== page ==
SGD is designed to integrate with your existing authentication infrastructure and has the following two methods for authenticating users:
System authentication. SGD checks the user’s credentials against one or more external authentication services, for example a Lightweight Directory Access Protocol (LDAP) directory. See System Authentication Mechanisms for details of the available system authentication mechanisms.
Third-party authentication. An external mechanism authenticates the user and SGD trusts that the authentication is correct. The most common use of third-party authentication is web server authentication. See Third-Party Authentication for more details.
The following are main results of a successful authentication:
A user identity. The name that identifies the user. See User Identity for more details.
A user profile. The user’s SGD-related settings. See User Profile for more details.
Sometimes the user identity and the user profile are the same.
In the SGD Administration Console, you can monitor user sessions and application sessions using either the user identity or the user profile.
Depending on how users are authenticated, SGD can prompt users to change their password when they try to log in with an expired password. See Password Expiry for details.
SGD authentication is global. A user can log in to any SGD server in the array with the same user name and password.
SGD Administrators can enable and disable each authentication mechanism independently, as follows:
In the Administration Console, use the Global Settings -> Secure Global Desktop Authentication tab.
On the command line, use the tarantella config command.
A user identity is the name that identify the user. Each authentication mechanism has its own set of rules for determining the user identity.
A user identity is a name assigned by SGD and is sometimes referred to as the fully qualified name. The user identity is not necessarily the name of a user profile in the local repository. For example, for LDAP authentication the identity is the distinguished name (DN) of the user in the LDAP directory.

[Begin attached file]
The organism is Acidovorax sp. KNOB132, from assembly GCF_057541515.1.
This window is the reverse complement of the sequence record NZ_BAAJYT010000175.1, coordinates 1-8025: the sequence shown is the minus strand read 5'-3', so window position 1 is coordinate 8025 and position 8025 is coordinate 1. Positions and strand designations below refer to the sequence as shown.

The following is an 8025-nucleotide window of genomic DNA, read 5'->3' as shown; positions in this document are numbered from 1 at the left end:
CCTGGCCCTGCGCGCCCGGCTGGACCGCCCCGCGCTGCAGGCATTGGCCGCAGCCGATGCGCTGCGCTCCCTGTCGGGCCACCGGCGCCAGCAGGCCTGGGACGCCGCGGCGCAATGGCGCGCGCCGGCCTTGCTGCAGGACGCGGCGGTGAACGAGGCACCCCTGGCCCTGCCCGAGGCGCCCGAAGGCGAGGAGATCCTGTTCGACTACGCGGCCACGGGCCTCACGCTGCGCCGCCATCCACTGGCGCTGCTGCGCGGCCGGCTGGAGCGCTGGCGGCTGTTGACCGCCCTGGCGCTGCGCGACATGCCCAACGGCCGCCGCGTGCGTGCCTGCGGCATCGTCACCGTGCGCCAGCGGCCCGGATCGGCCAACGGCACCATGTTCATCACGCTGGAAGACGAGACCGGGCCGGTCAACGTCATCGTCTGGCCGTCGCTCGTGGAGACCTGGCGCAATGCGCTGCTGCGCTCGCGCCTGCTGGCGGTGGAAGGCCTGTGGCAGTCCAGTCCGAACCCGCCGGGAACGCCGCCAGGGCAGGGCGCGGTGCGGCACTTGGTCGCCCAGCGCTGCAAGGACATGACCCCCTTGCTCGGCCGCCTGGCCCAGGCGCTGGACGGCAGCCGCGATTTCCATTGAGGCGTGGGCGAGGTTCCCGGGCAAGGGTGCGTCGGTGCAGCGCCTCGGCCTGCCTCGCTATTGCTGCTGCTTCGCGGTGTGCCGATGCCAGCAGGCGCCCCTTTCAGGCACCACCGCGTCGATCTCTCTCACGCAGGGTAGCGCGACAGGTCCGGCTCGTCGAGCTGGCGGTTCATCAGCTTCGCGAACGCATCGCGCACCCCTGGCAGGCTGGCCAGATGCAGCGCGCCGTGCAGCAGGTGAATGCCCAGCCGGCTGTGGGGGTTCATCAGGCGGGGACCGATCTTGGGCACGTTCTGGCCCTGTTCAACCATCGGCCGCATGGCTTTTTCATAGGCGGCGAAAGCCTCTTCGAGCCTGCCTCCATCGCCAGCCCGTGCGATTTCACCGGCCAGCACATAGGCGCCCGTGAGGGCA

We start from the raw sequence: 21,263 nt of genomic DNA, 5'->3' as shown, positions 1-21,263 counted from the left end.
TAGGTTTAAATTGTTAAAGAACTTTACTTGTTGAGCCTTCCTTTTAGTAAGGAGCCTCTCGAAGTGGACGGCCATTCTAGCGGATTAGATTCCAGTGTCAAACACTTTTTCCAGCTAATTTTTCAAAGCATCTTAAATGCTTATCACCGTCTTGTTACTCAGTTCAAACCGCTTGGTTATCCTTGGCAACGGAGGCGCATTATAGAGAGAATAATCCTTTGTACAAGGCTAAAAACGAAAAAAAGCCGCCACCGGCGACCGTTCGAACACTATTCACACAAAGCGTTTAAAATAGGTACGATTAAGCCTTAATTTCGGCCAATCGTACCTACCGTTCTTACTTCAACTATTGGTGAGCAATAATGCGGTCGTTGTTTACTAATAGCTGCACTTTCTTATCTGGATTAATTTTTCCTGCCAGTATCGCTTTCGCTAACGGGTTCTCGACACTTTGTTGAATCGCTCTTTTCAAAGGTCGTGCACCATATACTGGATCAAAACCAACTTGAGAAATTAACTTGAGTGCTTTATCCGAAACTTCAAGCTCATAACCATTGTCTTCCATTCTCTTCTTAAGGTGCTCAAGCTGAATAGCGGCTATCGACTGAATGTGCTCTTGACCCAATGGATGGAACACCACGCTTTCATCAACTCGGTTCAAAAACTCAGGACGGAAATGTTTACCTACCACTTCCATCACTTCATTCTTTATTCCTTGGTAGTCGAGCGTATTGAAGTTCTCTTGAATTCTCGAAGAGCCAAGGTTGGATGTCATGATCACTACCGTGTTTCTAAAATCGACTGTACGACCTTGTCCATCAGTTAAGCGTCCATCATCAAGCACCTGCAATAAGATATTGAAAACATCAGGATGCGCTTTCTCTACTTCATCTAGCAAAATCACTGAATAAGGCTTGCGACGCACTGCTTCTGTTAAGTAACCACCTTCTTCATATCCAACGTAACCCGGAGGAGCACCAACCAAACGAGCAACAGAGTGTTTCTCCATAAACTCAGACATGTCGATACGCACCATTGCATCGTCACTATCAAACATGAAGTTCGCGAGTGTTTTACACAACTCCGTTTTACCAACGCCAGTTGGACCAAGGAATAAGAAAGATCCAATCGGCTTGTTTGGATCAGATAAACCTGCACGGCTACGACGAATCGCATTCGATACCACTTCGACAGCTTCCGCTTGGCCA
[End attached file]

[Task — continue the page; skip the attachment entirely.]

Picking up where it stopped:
The user identity is associated with the user’s SGD session, their application sessions, and their entries in the application server password cache.
A user profile controls a user’s SGD-specific settings. Depending on whether or not you use an LDAP directory to assign applications to users, a user profile can also control the applications a user can access through SGD, sometimes called webtop content. Each authentication mechanism has its own set of rules for determining the user profile.
A user profile is always an object in the local repository and is sometimes referred to as an equivalent name. A user profile can be a special object called a profile object stored in the System Objects organization. For example, for LDAP authentication the default user profile is o=System Objects/cn=LDAP Profile.
The following table lists the available system authentication mechanisms and describes the basis for authentication.
Table 2-1 System Authentication Mechanisms
When a user logs in, the enabled authentication mechanisms are tried in the order they are listed in System Authentication Mechanisms. When you configure SGD authentication, the Administration Console shows the order in which the mechanisms are tried. The first authentication mechanism that authenticates a user “wins” and no further authentication mechanisms are tried.
SGD can handle the expiry of the user’s password if configured to do so.
When a user attempts to log in to SGD with an expired password, the Aged Password dialog displays. This dialog does the following:
Confirms that the password has expired
Enables the user to enter and confirm a new password
If the new password is accepted, the user is logged in to SGD.
The following table shows which authentication mechanisms support aged passwords.
When logging in to SGD, passwords and authentication tokens are only encrypted if there is an Hypertext Transfer Protocol over Secure Socket Layer (HTTPS) connection.
SGD uses external mechanisms for authenticating users. The security of passwords when authenticating users is as follows:
Active Directory authentication uses the Kerberos protocol for authentication, which is secure
LDAP authentication can be configured to use a secure connection
Web server authentication is only secure if the user has an HTTPS connection
All other authentication mechanisms use the native protocols for authenticating users